Published  16/03/2013




Royal Academy of Arts, London
23 September 2006-1 January 2007

The Royal Academy is currently thronged with jostling human bodies and body parts. These are not, however, composed of the flesh and blood of the great art going public, but are inanimate bits and figures, all in the name of Auguste Rodin, the great French sculptor, who died in 1917.

We cannot cease to be reminded of Rodin, because he seemed to provide the jumping-off point for so many of the leading artists of the remainder of the 20th century. Matisse, for example, had a supposedly formative meeting with Rodin in 1900, in his studio. At that juncture, Rodin's reputation was long formed as the great individual who had given new life to an art form that had actually atrophied. Matisse's curiosity related chiefly to Rodin's sculptural method and practice as such, and less so in terms of his drawing technique. So Matisse's contemporary figure sculpture 'The Serf' (1900-03) was doubtless executed under the particular influence of Rodin, yet it also epitomises Matisse's own determined breach from any attempt to emulate Rodin's practice. While Matisse therefore seemed ultimately to dismiss Rodin's method of disjunctive application of 'bit parts' in his work, Brancusi, who served only a four-week stint in Rodin's studio as one of over 40 at work there, came to accept Rodin's 'cut and paste' practice, the moving and detaching of fragments large and small for the greater good of any particular sculpture in priority over the others. But for Brancusi, such proximity to this gigantic reputation was too close for comfort - he left after four weeks, having absorbed the message.

The exhibition at the Royal Academy, which has just opened, has caught the notorious congestion of the Rodin Museum in Paris, and yet in the aggrandisement and monumentalisation of the figures that are, so to say, whole entities, something of the immediacy of the Rodin Museum is inevitably lost here. The figures themselves are invariably distorted (with the exception of the early work), exaggerated in the awkwardness of their poses. This fragmentation on a massive scale is not alleviated but increased by the wealth of documentation provided: period photographs, images of the great man at work and prints of some of the great 'stuffed-shirt' commemorative banquets laid on in England and France, all go to emphasise the gravitas and greatness of France's pre-eminent sculptor. The ambivalent photographic array of female images, ranging from erotic sepia nudes, from humble but flirtatiously provocative models to taunting, flattering well-corseted grandes dames is, one might say, a useful adjunct to the show. From the sublime (Gwen John in the nude) to the ridiculous (George Bernard Shaw posing nude as 'the Thinker') there is a full exposé.

Is Rodin overwhelming? Or to today's distinctly jaundiced eye - from that of Tracey Emin to Damien Hirst - somewhat underwhelming in the final analysis? Was it all too much? In the show, the total accumulation of 'bits and pieces' somehow diminishes the masterworks. For the 21st century, too, the longer-term critical fallout might seem to be distinctly over extended. The great masters of the 20th century, such as Brancusi, but also Moore, certainly seem to owe less and less to Rodin, except to have escaped to work another day, another mode. Rodin was the master of 'recombinant' sculpture. In connecting and reconnecting different human part sculptures, within reach of his studio, like some atavistic archaeologist, moving from work on one half-finished sculpture to another and back again, Rodin established a fundamental working process for the benefit of all sculptors of the 20th century and beyond. Recombinant - the ability to combine and recombine divergent yet selected elements all the time in an ongoing process - that was Rodin's great innovation. It could be said that Henry Moore, Antony Caro, Bill Tucker, even Alberto Giacometti and Eduardo Paolozzi and not least Antony Gormley, all gained from this process as legitimised by Rodin, to a greater or lesser degree - and it percolated through the schools of sculpture and through the generations. Then each and all got the hell out of it: Rodin was too all embracing, as the multitalented Michael Ayrton was sadly to discover.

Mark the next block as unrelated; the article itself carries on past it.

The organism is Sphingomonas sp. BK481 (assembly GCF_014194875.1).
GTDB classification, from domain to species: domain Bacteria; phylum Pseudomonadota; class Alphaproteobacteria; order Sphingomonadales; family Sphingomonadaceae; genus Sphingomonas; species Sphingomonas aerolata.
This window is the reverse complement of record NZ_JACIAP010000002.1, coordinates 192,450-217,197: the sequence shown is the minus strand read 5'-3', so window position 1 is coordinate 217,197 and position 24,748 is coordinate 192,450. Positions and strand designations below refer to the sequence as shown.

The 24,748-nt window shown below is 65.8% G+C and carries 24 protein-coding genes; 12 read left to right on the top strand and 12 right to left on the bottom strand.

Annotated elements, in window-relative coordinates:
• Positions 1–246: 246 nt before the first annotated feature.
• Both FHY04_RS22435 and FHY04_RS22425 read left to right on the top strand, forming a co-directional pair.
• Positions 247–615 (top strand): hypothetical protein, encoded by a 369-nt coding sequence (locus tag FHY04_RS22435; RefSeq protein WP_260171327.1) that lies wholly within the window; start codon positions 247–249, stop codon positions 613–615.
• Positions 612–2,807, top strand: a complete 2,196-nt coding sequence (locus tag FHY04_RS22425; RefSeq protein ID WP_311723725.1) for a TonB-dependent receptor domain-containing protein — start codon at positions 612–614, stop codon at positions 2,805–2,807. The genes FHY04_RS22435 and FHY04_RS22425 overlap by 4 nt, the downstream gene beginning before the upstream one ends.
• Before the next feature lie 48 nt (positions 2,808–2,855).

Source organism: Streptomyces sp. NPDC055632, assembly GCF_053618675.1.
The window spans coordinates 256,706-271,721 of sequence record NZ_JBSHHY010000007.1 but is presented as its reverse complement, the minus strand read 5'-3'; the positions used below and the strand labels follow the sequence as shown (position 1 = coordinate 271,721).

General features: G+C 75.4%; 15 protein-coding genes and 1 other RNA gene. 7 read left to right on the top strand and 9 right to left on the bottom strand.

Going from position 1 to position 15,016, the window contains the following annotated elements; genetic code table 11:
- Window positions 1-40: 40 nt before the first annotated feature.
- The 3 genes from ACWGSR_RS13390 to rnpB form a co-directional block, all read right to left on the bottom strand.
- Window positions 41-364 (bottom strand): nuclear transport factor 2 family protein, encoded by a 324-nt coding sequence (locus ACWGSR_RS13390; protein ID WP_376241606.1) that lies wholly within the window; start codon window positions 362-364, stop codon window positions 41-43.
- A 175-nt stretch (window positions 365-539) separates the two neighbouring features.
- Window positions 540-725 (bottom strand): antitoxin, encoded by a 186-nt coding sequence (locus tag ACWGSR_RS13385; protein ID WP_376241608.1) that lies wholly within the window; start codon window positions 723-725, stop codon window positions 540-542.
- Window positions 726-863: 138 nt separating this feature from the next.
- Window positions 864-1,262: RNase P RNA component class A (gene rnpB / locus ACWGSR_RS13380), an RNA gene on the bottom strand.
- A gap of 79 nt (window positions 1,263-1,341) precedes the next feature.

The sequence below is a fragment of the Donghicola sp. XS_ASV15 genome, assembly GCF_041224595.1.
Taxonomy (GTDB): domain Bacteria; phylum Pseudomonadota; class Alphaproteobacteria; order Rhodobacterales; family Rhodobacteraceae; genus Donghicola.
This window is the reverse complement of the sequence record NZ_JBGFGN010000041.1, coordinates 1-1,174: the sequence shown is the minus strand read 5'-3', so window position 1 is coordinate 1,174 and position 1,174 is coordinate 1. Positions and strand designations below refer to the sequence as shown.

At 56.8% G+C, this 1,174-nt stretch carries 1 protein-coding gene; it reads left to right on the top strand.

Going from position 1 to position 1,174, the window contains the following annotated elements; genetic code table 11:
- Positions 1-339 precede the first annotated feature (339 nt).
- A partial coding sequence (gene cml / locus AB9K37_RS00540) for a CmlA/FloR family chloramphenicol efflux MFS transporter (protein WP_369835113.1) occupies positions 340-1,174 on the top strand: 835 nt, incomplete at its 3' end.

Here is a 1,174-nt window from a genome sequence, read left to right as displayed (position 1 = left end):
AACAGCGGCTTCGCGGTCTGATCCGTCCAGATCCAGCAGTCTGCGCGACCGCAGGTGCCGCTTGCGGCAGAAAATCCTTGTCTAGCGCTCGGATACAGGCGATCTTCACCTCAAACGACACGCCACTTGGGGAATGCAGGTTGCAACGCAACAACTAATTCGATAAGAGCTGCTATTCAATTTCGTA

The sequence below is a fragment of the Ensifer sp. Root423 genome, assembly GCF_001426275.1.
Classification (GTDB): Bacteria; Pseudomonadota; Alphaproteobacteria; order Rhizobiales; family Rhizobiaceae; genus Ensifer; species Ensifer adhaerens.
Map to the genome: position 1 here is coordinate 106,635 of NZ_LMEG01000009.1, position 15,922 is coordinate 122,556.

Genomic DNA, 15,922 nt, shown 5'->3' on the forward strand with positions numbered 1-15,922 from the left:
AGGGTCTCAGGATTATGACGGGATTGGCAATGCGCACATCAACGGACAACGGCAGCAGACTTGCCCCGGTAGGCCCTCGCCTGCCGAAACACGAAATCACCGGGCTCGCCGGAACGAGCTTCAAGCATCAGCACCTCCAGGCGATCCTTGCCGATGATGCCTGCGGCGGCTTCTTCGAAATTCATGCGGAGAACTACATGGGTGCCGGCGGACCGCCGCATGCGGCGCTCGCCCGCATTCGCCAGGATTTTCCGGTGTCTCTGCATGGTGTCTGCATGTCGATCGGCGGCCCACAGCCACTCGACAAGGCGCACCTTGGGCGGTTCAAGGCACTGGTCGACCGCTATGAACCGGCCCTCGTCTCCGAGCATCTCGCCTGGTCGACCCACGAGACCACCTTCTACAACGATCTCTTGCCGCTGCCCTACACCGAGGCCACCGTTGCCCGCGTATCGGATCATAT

Rodin's Balzac must, however, remain one of the great individual 20th century monuments. Likewise, the remarkable group sculpture, 'The Burghers of Calais', stands today as a triumph of figurative art. Here, one is reminded directly of Rodin's very early bronze figure entitled 'The Age of Bronze' (1877). As time went on Rodin became increasingly preoccupied by female models, whom he could draw without ever dropping his penetrating gaze from their beguiling forms. It is ironic, therefore, that Rodin gave street credibility to the plagiarising and appropriation of form taken from the work of other artists, or ancient precedents. Rodin's 'borrowings' seem to be little disguised, and so readily identifiable for the most part. And so perhaps this among other skills is what makes Rodin, essentially 'recombinant' sculptor as he was, a precursor to 21st century art.

Michael Spens

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